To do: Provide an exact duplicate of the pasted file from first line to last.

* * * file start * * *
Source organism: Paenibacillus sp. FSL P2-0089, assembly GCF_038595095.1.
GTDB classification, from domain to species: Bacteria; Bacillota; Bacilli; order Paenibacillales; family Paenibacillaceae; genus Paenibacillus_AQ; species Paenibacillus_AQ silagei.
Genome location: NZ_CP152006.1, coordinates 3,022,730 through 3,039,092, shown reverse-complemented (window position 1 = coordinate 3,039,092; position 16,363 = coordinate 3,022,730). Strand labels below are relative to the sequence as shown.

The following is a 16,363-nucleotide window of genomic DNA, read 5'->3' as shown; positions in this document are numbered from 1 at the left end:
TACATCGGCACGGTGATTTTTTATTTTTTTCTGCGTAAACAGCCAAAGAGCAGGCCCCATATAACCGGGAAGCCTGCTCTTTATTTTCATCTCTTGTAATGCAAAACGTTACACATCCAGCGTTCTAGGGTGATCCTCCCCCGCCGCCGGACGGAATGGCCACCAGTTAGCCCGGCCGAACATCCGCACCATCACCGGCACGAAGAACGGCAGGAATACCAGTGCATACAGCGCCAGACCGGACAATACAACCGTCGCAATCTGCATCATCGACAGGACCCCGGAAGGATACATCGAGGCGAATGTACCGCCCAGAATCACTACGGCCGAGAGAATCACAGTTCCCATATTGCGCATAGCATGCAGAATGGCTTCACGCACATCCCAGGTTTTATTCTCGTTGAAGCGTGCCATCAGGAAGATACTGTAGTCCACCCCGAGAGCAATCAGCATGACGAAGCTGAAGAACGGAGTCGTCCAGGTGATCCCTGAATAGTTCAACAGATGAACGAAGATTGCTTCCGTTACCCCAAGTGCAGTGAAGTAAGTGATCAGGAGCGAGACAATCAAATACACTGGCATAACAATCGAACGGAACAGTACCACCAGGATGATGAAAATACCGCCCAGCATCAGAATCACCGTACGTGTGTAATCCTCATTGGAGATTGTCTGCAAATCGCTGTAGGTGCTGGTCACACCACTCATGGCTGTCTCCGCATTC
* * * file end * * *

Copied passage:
Source organism: Paenibacillus sp. FSL P2-0089, assembly GCF_038595095.1.
GTDB classification, from domain to species: Bacteria; Bacillota; Bacilli; order Paenibacillales; family Paenibacillaceae; genus Paenibacillus_AQ; species Paenibacillus_AQ silagei.
Genome location: NZ_CP152006.1, coordinates 3,022,730 through 3,039,092, shown reverse-complemented (window position 1 = coordinate 3,039,092; position 16,363 = coordinate 3,022,730). Strand labels below are relative to the sequence as shown.

The following is a 16,363-nucleotide window of genomic DNA, read 5'->3' as shown; positions in this document are numbered from 1 at the left end:
TACATCGGCACGGTGATTTTTTATTTTTTTCTGCGTAAACAGCCAAAGAGCAGGCCCCATATAACCGGGAAGCCTGCTCTTTATTTTCATCTCTTGTAATGCAAAACGTTACACATCCAGCGTTCTAGGGTGATCCTCCCCCGCCGCCGGACGGAATGGCCACCAGTTAGCCCGGCCGAACATCCGCACCATCACCGGCACGAAGAACGGCAGGAATACCAGTGCATACAGCGCCAGACCGGACAATACAACCGTCGCAATCTGCATCATCGACAGGACCCCGGAAGGATACATCGAGGCGAATGTACCGCCCAGAATCACTACGGCCGAGAGAATCACAGTTCCCATATTGCGCATAGCATGCAGAATGGCTTCACGCACATCCCAGGTTTTATTCTCGTTGAAGCGTGCCATCAGGAAGATACTGTAGTCCACCCCGAGAGCAATCAGCATGACGAAGCTGAAGAACGGAGTCGTCCAGGTGATCCCTGAATAGTTCAACAGATGAACGAAGATTGCTTCCGTTACCCCAAGTGCAGTGAAGTAAGTGATCAGGAGCGAGACAATCAAATACACTGGCATAACAATCGAACGGAACAGTACCACCAGGATGATGAAAATACCGCCCAGCATCAGAATCACCGTACGTGTGTAATCCTCATTGGAGATTGTCTGCAAATCGCTGTAGGTGCTGGTCACACCACTCATGGCTGTCTCCGCATTC